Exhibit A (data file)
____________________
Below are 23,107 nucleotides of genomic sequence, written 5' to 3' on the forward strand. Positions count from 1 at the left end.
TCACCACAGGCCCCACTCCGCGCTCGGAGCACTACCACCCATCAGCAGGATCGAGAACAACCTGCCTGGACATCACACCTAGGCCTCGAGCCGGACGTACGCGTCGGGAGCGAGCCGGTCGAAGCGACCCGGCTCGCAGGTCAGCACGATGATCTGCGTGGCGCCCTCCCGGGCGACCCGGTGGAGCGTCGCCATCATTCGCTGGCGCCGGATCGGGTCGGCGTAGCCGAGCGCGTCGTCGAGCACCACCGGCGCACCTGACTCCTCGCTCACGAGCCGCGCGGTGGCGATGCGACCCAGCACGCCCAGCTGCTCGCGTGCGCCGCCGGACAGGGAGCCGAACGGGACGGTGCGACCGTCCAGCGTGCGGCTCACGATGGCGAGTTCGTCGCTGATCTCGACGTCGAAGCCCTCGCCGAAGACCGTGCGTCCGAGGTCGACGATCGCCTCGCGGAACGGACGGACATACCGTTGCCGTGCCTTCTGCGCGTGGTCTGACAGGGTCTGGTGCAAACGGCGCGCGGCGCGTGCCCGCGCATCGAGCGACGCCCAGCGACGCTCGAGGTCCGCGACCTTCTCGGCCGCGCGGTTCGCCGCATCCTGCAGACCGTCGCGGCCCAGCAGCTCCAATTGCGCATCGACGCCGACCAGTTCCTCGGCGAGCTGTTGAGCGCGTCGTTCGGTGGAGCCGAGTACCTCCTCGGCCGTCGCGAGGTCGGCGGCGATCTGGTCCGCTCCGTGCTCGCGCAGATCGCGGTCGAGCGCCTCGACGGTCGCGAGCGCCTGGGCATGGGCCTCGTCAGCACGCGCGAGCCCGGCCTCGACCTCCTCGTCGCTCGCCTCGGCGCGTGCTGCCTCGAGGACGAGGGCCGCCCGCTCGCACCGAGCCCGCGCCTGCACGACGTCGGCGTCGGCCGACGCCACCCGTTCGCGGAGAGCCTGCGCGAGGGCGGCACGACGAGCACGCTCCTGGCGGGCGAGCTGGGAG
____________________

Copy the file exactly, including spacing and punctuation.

Below are 23,107 nucleotides of genomic sequence, written 5' to 3' on the forward strand. Positions count from 1 at the left end.
TCACCACAGGCCCCACTCCGCGCTCGGAGCACTACCACCCATCAGCAGGATCGAGAACAACCTGCCTGGACATCACACCTAGGCCTCGAGCCGGACGTACGCGTCGGGAGCGAGCCGGTCGAAGCGACCCGGCTCGCAGGTCAGCACGATGATCTGCGTGGCGCCCTCCCGGGCGACCCGGTGGAGCGTCGCCATCATTCGCTGGCGCCGGATCGGGTCGGCGTAGCCGAGCGCGTCGTCGAGCACCACCGGCGCACCTGACTCCTCGCTCACGAGCCGCGCGGTGGCGATGCGACCCAGCACGCCCAGCTGCTCGCGTGCGCCGCCGGACAGGGAGCCGAACGGGACGGTGCGACCGTCCAGCGTGCGGCTCACGATGGCGAGTTCGTCGCTGATCTCGACGTCGAAGCCCTCGCCGAAGACCGTGCGTCCGAGGTCGACGATCGCCTCGCGGAACGGACGGACATACCGTTGCCGTGCCTTCTGCGCGTGGTCTGACAGGGTCTGGTGCAAACGGCGCGCGGCGCGTGCCCGCGCATCGAGCGACGCCCAGCGACGCTCGAGGTCCGCGACCTTCTCGGCCGCGCGGTTCGCCGCATCCTGCAGACCGTCGCGGCCCAGCAGCTCCAATTGCGCATCGACGCCGACCAGTTCCTCGGCGAGCTGTTGAGCGCGTCGTTCGGTGGAGCCGAGTACCTCCTCGGCCGTCGCGAGGTCGGCGGCGATCTGGTCCGCTCCGTGCTCGCGCAGATCGCGGTCGAGCGCCTCGACGGTCGCGAGCGCCTGGGCATGGGCCTCGTCAGCACGCGCGAGCCCGGCCTCGACCTCCTCGTCGCTCGCCTCGGCGCGTGCTGCCTCGAGGACGAGGGCCGCCCGCTCGCACCGAGCCCGCGCCTGCACGACGTCGGCGTCGGCCGACGCCACCCGTTCGCGGAGAGCCTGCGCGAGGGCGGCACGACGAGCACGCTCCTGGCGGGCGAGCTGGGAG